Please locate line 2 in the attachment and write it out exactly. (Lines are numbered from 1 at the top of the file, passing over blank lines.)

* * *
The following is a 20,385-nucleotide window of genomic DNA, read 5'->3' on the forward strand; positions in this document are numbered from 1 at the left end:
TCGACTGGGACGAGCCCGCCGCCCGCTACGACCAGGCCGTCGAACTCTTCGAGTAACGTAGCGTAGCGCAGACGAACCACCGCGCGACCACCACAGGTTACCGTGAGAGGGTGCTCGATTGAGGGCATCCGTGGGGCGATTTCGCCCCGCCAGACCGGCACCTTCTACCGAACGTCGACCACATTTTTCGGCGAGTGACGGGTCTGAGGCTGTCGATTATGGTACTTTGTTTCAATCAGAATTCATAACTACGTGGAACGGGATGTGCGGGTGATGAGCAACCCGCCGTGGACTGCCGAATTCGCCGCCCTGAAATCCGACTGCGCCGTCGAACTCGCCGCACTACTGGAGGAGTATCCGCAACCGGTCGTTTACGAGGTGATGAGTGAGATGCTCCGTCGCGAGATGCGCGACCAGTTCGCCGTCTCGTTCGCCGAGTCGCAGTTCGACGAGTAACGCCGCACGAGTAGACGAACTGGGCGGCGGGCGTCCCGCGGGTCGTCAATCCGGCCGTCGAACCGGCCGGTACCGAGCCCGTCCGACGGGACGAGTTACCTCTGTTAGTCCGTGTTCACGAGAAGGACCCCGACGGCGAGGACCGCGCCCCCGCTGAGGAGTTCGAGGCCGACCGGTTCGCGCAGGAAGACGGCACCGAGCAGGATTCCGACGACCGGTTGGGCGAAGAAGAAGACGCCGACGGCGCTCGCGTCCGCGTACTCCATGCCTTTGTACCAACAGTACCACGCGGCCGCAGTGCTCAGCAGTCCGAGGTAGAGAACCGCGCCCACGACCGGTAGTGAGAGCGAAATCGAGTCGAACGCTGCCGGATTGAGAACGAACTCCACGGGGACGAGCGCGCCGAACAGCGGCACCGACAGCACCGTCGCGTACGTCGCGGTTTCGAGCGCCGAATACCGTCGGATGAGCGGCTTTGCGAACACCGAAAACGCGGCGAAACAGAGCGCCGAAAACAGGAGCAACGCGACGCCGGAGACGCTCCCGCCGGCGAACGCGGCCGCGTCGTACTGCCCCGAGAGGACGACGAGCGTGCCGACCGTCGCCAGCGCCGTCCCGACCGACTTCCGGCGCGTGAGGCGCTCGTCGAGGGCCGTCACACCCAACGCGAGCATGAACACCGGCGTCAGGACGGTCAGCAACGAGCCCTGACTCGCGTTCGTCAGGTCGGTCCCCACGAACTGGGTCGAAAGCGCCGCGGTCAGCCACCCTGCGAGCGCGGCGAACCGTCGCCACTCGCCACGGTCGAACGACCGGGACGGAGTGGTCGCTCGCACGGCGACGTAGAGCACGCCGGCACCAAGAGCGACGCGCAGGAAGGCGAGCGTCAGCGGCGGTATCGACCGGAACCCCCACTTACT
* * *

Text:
TCGACTGGGACGAGCCCGCCGCCCGCTACGACCAGGCCGTCGAACTCTTCGAGTAACGTAGCGTAGCGCAGACGAACCACCGCGCGACCACCACAGGTTACCGTGAGAGGGTGCTCGATTGAGGGCATCCGTGGGGCGATTTCGCCCCGCCAGACCGGCACCTTCTACCGAACGTCGACCACATTTTTCGGCGAGTGACGGGTCTGAGGCTGTCGATTATGGTACTTTGTTTCAATCAGAATTCATAACTACGTGGAACGGGATGTGCGGGTGATGAGCAACCCGCCGTGGACTGCCGAATTCGCCGCCCTGAAATCCGACTGCGCCGTCGAACTCGCCGCACTACTGGAGGAGTATCCGCAACCGGTCGTTTACGAGGTGATGAGTGAGATGCTCCGTCGCGAGATGCGCGACCAGTTCGCCGTCTCGTTCGCCGAGTCGCAGTTCGACGAGTAACGCCGCACGAGTAGACGAACTGGGCGGCGGGCGTCCCGCGGGTCGTCAATCCGGCCGTCGAACCGGCCGGTACCGAGCCCGTCCGACGGGACGAGTTACCTCTGTTAGTCCGTGTTCACGAGAAGGACCCCGACGGCGAGGACCGCGCCCCCGCTGAGGAGTTCGAGGCCGACCGGTTCGCGCAGGAAGACGGCACCGAGCAGGATTCCGACGACCGGTTGGGCGAAGAAGAAGACGCCGACGGCGCTCGCGTCCGCGTACTCCATGCCTTTGTACCAACAGTACCACGCGGCCGCAGTGCTCAGCAGTCCGAGGTAGAGAACCGCGCCCACGACCGGTAGTGAGAGCGAAATCGAGTCGAACGCTGCCGGATTGAGAACGAACTCCACGGGGACGAGCGCGCCGAACAGCGGCACCGACAGCACCGTCGCGTACGTCGCGGTTTCGAGCGCCGAATACCGTCGGATGAGCGGCTTTGCGAACACCGAAAACGCGGCGAAACAGAGCGCCGAAAACAGGAGCAACGCGACGCCGGAGACGCTCCCGCCGGCGAACGCGGCCGCGTCGTACTGCCCCGAGAGGACGACGAGCGTGCCGACCGTCGCCAGCGCCGTCCCGACCGACTTCCGGCGCGTGAGGCGCTCGTCGAGGGCCGTCACACCCAACGCGAGCATGAACACCGGCGTCAGGACGGTCAGCAACGAGCCCTGACTCGCGTTCGTCAGGTCGGTCCCCACGAACTGGGTCGAAAGCGCCGCGGTCAGCCACCCTGCGAGCGCGGCGAACCGTCGCCACTCGCCACGGTCGAACGACCGGGACGGAGTGGTCGCTCGCACGGCGACGTAGAGCACGCCGGCACCAAGAGCGACGCGCAGGAAGGCGAGCGTCAGCGGCGGTATCGACCGGAACCCCCACTTACT